Remembering Karim: The Man Who Built A Community Through Kindness
Driving down Mt. Auburn Street in Cambridge, Mass. you’ll pass Nick’s, a nondescript, two-pump gas station that looks no different from any other station in town. But if you talk to regular customers, they’ll say they go out of their way to fill up at Nick’s — even if it means getting just a gallon of gas.
That fierce devotion is in no small part due to Karim Alagha, who pumped gas at Nick’s for more than two decades, until shortly before his death in December 2012.
We spoke to his friends and longtime customers, who told us of the profound effect Karim’s “little acts of kindness” had on their lives, and the great lengths they went to to make sure Karim was comfortable during the final days of his own life.
[Listen on Kind World]
This is not a story of great drama, but it changed my life — perhaps saved it.
At 43 years old I was very ill with an undiagnosed illness for a few years. My family was deceased, my friends long gone and I saw no one but health care workers a few days a week. Of course the disability payments kept me going but there were no extras. I was discouraged, exhausted, and so lonely.
Christmas came, though it was unlikely that I would have noticed it except for the knock at the door one day. I didn’t recognize the woman who came in and handed me an envelope with my name on it then quickly left. When I opened it, five $20 bills fell out.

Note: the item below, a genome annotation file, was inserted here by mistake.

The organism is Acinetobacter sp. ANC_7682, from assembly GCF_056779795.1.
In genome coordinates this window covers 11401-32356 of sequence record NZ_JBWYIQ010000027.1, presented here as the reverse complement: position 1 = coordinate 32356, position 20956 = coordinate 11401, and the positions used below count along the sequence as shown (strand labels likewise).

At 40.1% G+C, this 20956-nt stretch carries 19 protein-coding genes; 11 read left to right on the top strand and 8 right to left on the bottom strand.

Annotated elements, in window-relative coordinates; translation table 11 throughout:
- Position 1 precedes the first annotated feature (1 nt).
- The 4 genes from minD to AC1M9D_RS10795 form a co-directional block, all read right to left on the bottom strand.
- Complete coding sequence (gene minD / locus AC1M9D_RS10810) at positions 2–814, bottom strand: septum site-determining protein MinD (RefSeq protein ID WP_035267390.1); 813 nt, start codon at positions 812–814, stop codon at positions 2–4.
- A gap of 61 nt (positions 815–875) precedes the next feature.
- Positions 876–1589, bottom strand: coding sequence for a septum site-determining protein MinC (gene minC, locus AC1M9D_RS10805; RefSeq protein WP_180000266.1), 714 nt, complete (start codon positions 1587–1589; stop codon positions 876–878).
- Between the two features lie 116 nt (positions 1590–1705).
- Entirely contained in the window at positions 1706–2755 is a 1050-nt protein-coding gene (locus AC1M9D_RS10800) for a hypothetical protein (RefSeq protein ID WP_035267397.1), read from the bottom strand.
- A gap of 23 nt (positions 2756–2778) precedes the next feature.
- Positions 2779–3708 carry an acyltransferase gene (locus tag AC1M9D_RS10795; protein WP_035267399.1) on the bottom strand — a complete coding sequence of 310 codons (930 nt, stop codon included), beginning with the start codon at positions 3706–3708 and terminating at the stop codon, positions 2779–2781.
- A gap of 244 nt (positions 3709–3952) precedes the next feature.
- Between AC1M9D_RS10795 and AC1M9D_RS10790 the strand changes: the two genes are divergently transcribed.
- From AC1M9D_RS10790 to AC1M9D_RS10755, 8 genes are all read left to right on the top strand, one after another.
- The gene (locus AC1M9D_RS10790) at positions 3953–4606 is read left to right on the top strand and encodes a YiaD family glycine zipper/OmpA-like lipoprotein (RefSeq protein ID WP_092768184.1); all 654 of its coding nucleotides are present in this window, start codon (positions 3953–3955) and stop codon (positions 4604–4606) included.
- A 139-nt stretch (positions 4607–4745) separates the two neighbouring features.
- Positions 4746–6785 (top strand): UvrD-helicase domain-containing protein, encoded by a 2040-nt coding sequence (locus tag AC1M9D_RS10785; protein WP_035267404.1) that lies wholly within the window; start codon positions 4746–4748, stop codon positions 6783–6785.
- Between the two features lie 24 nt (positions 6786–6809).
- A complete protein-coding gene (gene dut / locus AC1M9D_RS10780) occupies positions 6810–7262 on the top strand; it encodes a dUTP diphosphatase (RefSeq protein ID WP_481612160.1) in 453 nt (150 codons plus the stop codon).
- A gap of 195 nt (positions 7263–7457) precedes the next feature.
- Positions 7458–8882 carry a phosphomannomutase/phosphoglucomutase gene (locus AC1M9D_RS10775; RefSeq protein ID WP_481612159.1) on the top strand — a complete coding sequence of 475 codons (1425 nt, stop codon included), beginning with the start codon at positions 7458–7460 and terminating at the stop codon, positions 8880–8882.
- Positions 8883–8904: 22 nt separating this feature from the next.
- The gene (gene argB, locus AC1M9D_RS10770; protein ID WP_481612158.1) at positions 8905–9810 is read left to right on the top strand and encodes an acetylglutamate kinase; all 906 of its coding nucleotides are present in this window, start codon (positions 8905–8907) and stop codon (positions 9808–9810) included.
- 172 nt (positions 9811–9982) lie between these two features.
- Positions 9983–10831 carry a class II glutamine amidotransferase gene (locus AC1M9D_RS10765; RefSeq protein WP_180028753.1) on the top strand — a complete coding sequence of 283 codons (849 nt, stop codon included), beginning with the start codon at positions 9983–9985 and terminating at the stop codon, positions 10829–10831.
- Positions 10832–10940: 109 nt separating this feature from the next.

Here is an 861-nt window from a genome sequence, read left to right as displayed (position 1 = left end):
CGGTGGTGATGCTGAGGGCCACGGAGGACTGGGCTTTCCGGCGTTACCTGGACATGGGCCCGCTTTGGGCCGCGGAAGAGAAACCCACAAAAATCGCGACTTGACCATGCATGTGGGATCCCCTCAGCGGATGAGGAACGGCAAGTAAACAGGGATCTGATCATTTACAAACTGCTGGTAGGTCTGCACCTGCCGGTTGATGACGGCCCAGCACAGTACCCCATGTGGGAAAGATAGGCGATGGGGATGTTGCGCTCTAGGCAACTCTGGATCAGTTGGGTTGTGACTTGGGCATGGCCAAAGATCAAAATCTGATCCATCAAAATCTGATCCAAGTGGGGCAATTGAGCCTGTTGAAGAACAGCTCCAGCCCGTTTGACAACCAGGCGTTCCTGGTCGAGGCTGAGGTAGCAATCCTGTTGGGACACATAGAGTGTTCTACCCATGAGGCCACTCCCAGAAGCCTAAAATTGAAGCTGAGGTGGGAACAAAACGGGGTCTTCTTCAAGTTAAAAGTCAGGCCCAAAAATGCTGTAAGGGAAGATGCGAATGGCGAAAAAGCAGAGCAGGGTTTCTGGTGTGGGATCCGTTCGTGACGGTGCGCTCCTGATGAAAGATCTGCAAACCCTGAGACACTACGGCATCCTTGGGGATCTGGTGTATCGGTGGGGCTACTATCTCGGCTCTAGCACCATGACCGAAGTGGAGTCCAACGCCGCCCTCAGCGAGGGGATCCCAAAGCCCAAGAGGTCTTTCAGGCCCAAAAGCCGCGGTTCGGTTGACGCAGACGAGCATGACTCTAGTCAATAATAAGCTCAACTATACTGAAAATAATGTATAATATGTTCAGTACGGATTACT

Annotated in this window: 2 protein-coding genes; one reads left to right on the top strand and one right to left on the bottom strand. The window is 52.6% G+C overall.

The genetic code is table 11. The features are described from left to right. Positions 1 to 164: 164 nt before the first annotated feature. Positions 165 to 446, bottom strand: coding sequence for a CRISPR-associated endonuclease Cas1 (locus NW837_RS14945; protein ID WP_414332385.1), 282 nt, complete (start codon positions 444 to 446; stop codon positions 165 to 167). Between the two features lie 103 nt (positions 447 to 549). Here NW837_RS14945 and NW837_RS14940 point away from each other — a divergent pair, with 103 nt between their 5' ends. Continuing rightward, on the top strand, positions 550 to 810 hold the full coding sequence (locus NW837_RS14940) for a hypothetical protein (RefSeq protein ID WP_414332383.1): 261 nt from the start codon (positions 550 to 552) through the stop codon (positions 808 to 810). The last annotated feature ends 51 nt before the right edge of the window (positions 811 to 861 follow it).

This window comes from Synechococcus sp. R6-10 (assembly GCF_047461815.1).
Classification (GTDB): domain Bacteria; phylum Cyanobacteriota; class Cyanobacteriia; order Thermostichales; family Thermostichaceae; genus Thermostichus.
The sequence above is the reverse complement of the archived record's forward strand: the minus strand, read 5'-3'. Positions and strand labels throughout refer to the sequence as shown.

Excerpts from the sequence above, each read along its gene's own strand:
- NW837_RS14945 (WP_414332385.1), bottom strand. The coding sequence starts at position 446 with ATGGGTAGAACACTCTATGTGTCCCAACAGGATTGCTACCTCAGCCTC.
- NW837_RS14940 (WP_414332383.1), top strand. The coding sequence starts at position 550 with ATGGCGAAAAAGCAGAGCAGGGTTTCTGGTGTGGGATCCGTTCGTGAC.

There was a typed letter that said:
Hope you have a wonderful Christmas.
The money was welcome, yes, but the warmth I felt that someone (I had not a clue who) was thinking of me and cared meant the most. The world shifted a bit for me. Maybe things would turn out alright, I thought.
That was 20 years ago. I am still sick, pretty poor, but I live my life with as much joy and color and passion as I can. And whenever I am able, I slide an anonymous card, sweater, or CD to someone who has found a deep bottom.
I do this with gratitude for the opportunity to try to give back all that was given to me in that one envelope, from that special heart.
[Story submitted by Kathy Johnson]
How much good could you do with a $5 bill? That question was at the heart of an experiment that Reverend Nathan Detering tried with his congregation in Sherborn, Mass. He called it a “reverse offering,” where instead of asking members to donate money to the church, he GAVE his congregants money so that they could perform an act of kindness for others.
That small amount of money was given a large meaning. And I really wanted people to appreciate that. It’s not the number on the bill that can make the difference, often it’s the intention behind it.
Somebody had folded up their $5 bill in their wallet, and they said they were walking through their life with a different kind of vision for the need that was around them. It was only $5, but the money helped them grow new antennae for the world around them. For five bucks, that’s a priceless thing.
[Full story on Kind World]
That’s what skydiving instructor David Hartsock told his student Shirley Dygert moments before hitting the ground after both their primary and reserve parachutes failed to deploy properly.
In a split-second decision Hartsock performed an act of utter selflessness that saved the life of his student at a great expense to his own.
[Full story with audio]